About ten days ago, I had the chance to see Frank Langella play the title role in The Father by Florian Zeller in an English translation by Christopher Hampton. I'm not entirely sure why I wanted to see it, other than wanting to see Frank Langella perform live and that the production directed by Doug Hughes had received positive reviews. Kathryn Erbe is also in it, and I knew her work from Law and Order: Criminal Intent.
I knew that Langella played an older man suffering from memory loss, old age, and dementia. What I didn't know was how extraordinary he would be in the role and how heartfelt Erbe would be in hers. As I sat in the theatre, I found myself immediately connecting his performance to my grandmother's final years before she passed. She was often confused, not always sure who I was, sometimes clear and then five minutes later not so clear. And my mother was privy to that slow and steady decline, day by day, over a period of four years. As the final fifteen minutes of the play unfolded, I found it impossible not to cry, for my mother and my grandmother, as the experience of witnessing dementia in someone we love was captured so well by Kathryn Erbe and the act of having dementia itself was portrayed so painfully well by Langella. He taught me what it must have been like for my grandmother, and it was terrifying. Zeller's play allows the audience to gain this understanding in a theatrical way that is unsettling and moving, and the playwright's skill is on display throughout the tight 90-minute piece. I left the theatre and continued to cry as I walked down the street, because I finally understood the depth of pain and sadness that my mother and grandmother must have felt in a way that I hadn't grasped before. It's one of those great productions that hurts because of its honesty but opens the heart at the same time. The Father now lives on my Top 10 theatre productions list. It has stayed with me since.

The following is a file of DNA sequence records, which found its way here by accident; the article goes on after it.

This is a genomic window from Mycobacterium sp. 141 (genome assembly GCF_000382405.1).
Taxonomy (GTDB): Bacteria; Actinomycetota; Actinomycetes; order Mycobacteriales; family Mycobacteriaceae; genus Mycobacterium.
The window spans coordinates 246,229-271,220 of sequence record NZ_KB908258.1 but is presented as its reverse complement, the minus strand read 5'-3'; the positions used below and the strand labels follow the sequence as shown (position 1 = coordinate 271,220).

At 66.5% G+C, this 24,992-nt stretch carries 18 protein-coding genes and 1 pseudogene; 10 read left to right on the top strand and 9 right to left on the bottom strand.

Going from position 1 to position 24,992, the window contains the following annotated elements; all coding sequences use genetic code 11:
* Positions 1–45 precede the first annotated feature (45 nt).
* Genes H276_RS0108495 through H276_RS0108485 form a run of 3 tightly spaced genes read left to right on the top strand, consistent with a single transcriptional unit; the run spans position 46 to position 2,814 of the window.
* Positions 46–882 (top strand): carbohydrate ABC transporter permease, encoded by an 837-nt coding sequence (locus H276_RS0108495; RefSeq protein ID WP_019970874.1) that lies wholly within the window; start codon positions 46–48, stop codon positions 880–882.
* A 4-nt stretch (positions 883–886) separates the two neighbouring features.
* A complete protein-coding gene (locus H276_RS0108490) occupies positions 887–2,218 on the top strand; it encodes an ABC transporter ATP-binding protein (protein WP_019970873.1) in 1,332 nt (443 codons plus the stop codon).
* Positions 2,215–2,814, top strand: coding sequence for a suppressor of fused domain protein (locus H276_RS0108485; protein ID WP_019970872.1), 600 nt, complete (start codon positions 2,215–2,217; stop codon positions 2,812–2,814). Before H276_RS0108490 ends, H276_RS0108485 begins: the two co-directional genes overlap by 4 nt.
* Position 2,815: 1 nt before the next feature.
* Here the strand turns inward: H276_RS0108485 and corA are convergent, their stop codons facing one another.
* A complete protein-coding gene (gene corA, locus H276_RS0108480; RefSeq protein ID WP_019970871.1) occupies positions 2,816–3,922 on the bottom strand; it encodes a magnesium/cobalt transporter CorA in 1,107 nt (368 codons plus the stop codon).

For giving extraordinary performances in a great play, for committing fully to terror of it all, and for giving me invaluable insights into my grandmother's final years and my mother's experience as a witness of it all, Frank Langella, Kathryn Erbe, and Florian Zeller are the artists I admire for this week.